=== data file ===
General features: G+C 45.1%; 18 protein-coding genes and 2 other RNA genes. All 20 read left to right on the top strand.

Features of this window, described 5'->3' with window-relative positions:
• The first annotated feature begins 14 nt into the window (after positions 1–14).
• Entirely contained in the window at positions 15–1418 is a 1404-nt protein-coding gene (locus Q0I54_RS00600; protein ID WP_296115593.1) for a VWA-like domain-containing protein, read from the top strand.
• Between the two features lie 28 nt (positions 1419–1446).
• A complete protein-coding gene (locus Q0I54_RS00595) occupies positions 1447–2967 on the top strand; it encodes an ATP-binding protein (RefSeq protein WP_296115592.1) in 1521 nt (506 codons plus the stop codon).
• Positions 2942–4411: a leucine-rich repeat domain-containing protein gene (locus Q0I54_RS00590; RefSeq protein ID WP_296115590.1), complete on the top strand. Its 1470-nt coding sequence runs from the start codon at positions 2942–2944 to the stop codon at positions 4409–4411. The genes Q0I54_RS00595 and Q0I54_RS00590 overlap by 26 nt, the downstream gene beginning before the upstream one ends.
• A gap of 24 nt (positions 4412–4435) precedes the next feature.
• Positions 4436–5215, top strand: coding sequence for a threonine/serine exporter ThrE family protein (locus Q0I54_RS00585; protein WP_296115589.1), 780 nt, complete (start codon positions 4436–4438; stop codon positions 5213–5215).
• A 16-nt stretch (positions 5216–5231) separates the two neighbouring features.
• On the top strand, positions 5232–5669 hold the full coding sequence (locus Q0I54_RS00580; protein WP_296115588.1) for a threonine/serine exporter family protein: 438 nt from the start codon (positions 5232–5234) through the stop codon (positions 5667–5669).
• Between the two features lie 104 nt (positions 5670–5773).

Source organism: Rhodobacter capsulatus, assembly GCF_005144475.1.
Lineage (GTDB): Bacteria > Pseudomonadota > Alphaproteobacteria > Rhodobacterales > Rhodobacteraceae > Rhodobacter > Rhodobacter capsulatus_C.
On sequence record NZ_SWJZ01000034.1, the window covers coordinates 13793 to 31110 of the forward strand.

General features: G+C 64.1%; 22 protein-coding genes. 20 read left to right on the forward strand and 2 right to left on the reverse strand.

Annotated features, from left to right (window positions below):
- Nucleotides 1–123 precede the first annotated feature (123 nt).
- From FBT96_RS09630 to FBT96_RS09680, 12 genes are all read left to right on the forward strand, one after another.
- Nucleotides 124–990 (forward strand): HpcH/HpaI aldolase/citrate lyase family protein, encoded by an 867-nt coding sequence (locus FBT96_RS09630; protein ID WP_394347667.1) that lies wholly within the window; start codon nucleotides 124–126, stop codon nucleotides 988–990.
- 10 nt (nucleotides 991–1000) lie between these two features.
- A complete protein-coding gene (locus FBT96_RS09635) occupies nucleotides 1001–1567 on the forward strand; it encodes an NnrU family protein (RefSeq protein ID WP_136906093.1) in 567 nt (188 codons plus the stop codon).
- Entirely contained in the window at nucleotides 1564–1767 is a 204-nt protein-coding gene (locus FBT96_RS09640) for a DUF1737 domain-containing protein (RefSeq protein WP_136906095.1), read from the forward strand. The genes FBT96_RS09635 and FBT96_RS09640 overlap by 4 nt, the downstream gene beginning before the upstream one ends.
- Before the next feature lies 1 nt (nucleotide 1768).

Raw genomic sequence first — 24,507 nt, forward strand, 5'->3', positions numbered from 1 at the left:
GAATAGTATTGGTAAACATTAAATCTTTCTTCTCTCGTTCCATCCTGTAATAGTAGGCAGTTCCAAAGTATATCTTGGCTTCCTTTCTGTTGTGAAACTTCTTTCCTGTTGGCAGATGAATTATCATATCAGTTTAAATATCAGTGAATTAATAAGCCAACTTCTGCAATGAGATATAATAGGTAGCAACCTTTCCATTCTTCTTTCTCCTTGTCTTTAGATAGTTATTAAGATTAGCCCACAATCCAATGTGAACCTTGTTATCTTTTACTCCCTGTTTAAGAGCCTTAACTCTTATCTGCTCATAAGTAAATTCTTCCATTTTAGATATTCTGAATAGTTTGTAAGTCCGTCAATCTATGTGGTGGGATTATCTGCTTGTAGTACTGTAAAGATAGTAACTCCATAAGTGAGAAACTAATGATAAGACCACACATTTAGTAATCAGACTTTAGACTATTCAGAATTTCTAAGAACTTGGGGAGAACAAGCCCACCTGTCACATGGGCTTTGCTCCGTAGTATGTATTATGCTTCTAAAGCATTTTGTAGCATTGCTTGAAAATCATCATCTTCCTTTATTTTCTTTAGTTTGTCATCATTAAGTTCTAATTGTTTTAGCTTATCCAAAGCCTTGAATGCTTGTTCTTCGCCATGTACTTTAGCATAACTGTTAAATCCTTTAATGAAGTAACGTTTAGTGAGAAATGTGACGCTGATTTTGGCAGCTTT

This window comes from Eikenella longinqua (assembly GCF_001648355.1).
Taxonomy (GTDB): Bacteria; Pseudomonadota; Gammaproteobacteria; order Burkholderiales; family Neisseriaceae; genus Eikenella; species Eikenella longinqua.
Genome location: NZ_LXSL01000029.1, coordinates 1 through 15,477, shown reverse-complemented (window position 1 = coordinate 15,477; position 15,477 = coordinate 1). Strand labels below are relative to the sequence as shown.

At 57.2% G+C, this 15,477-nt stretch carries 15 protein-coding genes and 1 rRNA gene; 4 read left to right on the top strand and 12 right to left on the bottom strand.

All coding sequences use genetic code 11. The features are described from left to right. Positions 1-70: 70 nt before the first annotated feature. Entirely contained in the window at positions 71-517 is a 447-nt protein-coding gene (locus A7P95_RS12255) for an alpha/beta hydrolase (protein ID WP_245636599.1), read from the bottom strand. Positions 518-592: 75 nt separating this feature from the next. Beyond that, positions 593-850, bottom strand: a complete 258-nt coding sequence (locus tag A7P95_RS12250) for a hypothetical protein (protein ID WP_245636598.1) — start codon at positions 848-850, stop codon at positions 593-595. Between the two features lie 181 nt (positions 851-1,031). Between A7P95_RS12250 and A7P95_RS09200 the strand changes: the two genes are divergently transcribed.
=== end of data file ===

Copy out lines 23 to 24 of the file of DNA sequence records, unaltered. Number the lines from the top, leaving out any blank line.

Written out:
- Entirely contained in the window at nucleotides 1564–1767 is a 204-nt protein-coding gene (locus FBT96_RS09640) for a DUF1737 domain-containing protein (RefSeq protein WP_136906095.1), read from the forward strand. The genes FBT96_RS09635 and FBT96_RS09640 overlap by 4 nt, the downstream gene beginning before the upstream one ends.
- Before the next feature lies 1 nt (nucleotide 1768).